‘Finders Keepers’: Jon has an art show with a twist
Jon Legere has created an unusual challenge for anyone who visits his solo exhibition at Masterworks.
Embedded in his art are clues that will lead to seven “guardian jugs” he has hidden across the island; if you’re lucky enough to find one, it’s yours to keep.
“One of them has already been found by Masterworks,” he said. “I gave them some clues and some puzzles, kind of a little test and also so that the team was familiar with how this is going to work.”
That jug will be on display when his clue-filled exhibit opens in the Rick Faries Gallery at Masterworks Museum of Bermuda Art on Friday. Until then, he’s dropping a few tips on Instagram: @legere.
“If people care, if they are successful and they find one or two, there's little notes inside the jugs: ‘Hey, this is your jug. You own it. It’s yours — finders, keepers.’ But you can bring it to Masterworks and verify it. You can also put it on display until the show's over. But if no jugs are found, they won't be there.
“Most of the clues are going to be at the show. In my drawings and some of the work there’s going to be hidden puzzles and hidden clues. So the key to unlock any of the locations will be at the gallery.”
Jugs similar to those hidden by Mr Legere have been found in pottery from ancient Greece and 13th century Europe.
More commonly known as “face jugs”, they first appeared in the American South in the mid-1800s.
“Face jugs have been around for thousands of years. They existed in all different types of cultures — Roman, Aztec … just about every culture created face jugs. They were to ward off evil spirits and to keep away demons and protect the caretakers of wherever they lived. And so these are the same: they've all been enchanted with power and for any of their hosts, hopefully they'll protect them.”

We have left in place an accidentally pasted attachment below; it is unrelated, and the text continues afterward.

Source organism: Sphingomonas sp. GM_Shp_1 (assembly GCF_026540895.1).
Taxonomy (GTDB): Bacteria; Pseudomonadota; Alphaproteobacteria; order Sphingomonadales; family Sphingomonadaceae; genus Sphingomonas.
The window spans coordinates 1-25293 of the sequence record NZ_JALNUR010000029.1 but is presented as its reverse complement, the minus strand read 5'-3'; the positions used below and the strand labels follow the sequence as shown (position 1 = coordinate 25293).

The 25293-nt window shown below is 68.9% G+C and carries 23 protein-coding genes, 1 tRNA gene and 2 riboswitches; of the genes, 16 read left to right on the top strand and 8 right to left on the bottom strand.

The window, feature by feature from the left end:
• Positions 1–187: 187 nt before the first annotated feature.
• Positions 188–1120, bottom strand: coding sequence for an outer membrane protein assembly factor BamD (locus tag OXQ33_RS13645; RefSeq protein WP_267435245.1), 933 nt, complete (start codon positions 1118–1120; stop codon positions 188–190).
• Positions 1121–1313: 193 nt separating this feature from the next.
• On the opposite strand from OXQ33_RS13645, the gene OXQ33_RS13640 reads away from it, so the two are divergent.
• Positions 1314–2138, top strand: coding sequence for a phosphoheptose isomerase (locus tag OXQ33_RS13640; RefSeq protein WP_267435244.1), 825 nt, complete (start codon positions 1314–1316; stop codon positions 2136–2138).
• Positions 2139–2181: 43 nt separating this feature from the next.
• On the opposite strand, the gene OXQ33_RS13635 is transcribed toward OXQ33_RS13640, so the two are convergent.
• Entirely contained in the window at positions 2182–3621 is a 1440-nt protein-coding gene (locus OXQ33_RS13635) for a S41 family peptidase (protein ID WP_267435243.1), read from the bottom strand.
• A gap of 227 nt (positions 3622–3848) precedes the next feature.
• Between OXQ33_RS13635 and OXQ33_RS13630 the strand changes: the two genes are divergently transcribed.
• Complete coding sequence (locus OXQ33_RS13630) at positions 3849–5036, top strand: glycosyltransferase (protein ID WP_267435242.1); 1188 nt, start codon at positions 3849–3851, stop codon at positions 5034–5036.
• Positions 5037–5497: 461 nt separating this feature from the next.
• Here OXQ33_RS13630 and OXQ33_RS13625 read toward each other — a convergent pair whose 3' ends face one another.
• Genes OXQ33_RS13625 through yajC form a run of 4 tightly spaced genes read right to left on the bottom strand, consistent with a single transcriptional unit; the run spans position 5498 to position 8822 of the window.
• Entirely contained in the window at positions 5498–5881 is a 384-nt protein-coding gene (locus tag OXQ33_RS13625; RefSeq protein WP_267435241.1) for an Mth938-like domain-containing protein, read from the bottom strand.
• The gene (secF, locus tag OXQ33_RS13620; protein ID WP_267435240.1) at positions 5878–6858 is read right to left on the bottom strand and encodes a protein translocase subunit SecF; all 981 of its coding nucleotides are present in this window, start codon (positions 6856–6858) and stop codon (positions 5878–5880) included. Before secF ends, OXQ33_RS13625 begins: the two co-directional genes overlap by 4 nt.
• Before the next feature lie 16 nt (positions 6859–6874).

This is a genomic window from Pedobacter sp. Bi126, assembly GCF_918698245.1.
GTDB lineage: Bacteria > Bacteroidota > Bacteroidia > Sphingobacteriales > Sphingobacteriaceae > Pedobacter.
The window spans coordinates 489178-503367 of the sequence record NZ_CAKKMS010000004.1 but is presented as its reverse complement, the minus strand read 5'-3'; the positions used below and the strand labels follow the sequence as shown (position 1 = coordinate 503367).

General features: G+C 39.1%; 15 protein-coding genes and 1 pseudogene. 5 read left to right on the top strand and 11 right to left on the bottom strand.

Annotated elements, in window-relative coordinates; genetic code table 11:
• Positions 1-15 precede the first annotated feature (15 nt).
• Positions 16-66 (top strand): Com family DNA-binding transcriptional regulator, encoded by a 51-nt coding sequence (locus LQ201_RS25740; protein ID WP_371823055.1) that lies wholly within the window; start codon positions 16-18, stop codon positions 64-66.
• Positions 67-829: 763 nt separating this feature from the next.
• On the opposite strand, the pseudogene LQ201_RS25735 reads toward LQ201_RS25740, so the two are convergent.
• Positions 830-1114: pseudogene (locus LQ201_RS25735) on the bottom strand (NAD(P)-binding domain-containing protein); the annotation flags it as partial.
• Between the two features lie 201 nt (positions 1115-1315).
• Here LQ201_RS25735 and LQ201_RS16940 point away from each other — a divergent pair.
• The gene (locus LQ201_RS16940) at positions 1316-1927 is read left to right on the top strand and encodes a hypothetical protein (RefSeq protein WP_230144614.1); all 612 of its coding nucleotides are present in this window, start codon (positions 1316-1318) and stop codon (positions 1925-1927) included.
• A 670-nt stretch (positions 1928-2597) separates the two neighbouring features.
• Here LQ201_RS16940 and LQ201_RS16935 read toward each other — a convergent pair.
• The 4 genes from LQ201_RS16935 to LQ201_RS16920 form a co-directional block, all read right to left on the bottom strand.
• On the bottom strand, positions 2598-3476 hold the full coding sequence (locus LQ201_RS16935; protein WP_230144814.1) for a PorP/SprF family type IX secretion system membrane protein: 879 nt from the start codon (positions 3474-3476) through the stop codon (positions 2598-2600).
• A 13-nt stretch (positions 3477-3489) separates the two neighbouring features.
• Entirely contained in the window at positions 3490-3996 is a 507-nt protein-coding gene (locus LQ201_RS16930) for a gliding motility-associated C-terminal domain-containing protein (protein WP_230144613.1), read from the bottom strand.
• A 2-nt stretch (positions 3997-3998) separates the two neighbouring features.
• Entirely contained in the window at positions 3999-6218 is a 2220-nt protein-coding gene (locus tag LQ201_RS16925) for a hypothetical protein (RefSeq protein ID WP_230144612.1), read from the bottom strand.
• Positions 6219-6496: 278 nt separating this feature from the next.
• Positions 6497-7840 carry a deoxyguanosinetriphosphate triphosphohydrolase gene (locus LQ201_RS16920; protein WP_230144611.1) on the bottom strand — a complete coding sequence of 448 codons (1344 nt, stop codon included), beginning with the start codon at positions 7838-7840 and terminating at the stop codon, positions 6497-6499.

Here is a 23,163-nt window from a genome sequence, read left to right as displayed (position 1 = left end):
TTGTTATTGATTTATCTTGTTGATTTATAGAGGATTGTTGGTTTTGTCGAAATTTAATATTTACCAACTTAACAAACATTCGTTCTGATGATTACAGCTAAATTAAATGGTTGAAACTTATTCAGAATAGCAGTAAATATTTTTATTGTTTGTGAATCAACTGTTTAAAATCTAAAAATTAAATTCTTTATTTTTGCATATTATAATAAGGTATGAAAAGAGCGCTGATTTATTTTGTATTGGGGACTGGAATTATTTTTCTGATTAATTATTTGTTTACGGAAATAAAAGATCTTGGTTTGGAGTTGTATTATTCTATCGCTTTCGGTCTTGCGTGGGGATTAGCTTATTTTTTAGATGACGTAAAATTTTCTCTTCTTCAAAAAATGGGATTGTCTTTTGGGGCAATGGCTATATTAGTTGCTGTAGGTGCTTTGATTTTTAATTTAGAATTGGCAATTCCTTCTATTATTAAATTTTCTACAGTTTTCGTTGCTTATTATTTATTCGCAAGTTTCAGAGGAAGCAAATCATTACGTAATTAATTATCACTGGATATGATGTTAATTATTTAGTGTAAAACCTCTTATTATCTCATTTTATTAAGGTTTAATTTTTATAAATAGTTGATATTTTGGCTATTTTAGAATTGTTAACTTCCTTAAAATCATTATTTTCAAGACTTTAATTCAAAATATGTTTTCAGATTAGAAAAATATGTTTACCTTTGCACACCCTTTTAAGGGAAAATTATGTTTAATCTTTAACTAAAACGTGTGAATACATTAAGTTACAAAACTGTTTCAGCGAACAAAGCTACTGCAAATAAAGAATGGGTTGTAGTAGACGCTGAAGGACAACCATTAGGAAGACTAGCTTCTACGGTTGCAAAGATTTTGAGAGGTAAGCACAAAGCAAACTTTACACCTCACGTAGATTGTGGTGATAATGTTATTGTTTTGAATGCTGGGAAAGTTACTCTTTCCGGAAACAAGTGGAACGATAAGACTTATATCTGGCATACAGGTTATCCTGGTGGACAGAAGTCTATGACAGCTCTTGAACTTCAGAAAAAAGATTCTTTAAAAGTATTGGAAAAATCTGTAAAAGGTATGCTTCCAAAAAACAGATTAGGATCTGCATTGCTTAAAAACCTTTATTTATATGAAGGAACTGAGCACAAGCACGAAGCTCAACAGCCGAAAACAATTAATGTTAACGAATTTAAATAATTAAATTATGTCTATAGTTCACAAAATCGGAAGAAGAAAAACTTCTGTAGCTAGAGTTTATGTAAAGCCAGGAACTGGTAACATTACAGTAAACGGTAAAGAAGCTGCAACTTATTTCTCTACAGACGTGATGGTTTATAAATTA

For the exhibit at Masterworks, Mr Legere has created four collage paintings measuring 4ft by 8ft.
“They’re quite big, super colourful and made up of collage material that I've just found on the island — from The Barn; Salvation Army, rummaging through people's books and borrowing them and never giving them back. Just things that I've found.
“They’re all fluorescent, really bright, bold colours. And then there's going to be some drawings and some smaller works.”
Mr Legere, a Bermudian who resides in New York, last showed his work at Masterworks about three years ago. He’s been busy in the United States in the time since, with a solo exhibit at the High Line Nine in Chelsea and “a bunch of group shows”.
“All the two-dimensional work at Masterworks was made on the island over the last several weeks. Some of it is work that I've had here that I'd never finished, but the four large-scale paintings, I started completely from scratch and I've just been working furiously. I get up really early, paint for five hours, take a little break and then go all the way into the night. So I've just been painting furiously on those.”
The jugs, which he made while in New York, were his first attempt at ceramics.
“I made them in the Catskills, in the mountains. I actually got the porcelain, the clay and all that and I made them up there. I fired them up there. These jugs will last thousands of years. That’s the reason why I landed on ceramics — because they could last a very long time out in the wild — and they’re true ceramics.
“They've been fired three times. They went through a bisque fire, a glazed fire and they’ve gone through a lustre fire as well. And then I've added precious metals to them. All of them have gold or white gold, precious metal that's been fired on to them. So I came with the jugs and I’ve been working on them for several months knowing that I was going to bury them and hide them around here.”
It’s quite possible Mr Legere will never know where the jugs end up.
“There's no technology in the jugs. I won’t know if they’ve ever been found unless someone mentions it or I look and they're not in the spot I put them. But really, I just wanted to do something fun rather than just hanging paintings on a white wall. I wanted to have a little bit of fun and interact with people and kind of celebrate the island a little bit.”
• Finders Keepers opens in the Rick Faries Gallery at 5.30pm on Friday and runs until October 4. For more information visit masterworksbermuda.org